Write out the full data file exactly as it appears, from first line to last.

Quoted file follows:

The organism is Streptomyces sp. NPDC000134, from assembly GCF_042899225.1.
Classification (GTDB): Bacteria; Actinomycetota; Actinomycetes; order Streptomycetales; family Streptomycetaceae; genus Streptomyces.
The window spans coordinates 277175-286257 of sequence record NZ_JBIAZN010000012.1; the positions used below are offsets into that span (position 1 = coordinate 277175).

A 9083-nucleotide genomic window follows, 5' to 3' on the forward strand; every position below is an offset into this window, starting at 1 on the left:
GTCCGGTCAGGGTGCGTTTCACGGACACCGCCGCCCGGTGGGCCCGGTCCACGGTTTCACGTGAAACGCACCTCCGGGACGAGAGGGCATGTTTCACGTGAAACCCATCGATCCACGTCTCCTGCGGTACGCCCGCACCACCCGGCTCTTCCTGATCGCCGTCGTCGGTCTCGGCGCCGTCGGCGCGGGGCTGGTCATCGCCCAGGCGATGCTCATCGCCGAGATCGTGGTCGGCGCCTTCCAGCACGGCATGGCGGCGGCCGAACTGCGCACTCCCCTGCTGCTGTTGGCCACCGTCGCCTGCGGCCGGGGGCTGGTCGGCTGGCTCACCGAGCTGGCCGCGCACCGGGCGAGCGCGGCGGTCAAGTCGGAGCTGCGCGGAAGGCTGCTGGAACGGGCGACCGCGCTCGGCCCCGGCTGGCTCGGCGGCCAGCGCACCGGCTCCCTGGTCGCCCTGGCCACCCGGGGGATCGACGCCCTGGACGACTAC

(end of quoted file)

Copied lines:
The organism is Streptomyces sp. NPDC000134, from assembly GCF_042899225.1.
Classification (GTDB): Bacteria; Actinomycetota; Actinomycetes; order Streptomycetales; family Streptomycetaceae; genus Streptomyces.
The window spans coordinates 277175-286257 of sequence record NZ_JBIAZN010000012.1; the positions used below are offsets into that span (position 1 = coordinate 277175).

A 9083-nucleotide genomic window follows, 5' to 3' on the forward strand; every position below is an offset into this window, starting at 1 on the left:
GTCCGGTCAGGGTGCGTTTCACGGACACCGCCGCCCGGTGGGCCCGGTCCACGGTTTCACGTGAAACGCACCTCCGGGACGAGAGGGCATGTTTCACGTGAAACCCATCGATCCACGTCTCCTGCGGTACGCCCGCACCACCCGGCTCTTCCTGATCGCCGTCGTCGGTCTCGGCGCCGTCGGCGCGGGGCTGGTCATCGCCCAGGCGATGCTCATCGCCGAGATCGTGGTCGGCGCCTTCCAGCACGGCATGGCGGCGGCCGAACTGCGCACTCCCCTGCTGCTGTTGGCCACCGTCGCCTGCGGCCGGGGGCTGGTCGGCTGGCTCACCGAGCTGGCCGCGCACCGGGCGAGCGCGGCGGTCAAGTCGGAGCTGCGCGGAAGGCTGCTGGAACGGGCGACCGCGCTCGGCCCCGGCTGGCTCGGCGGCCAGCGCACCGGCTCCCTGGTCGCCCTGGCCACCCGGGGGATCGACGCCCTGGACGACTAC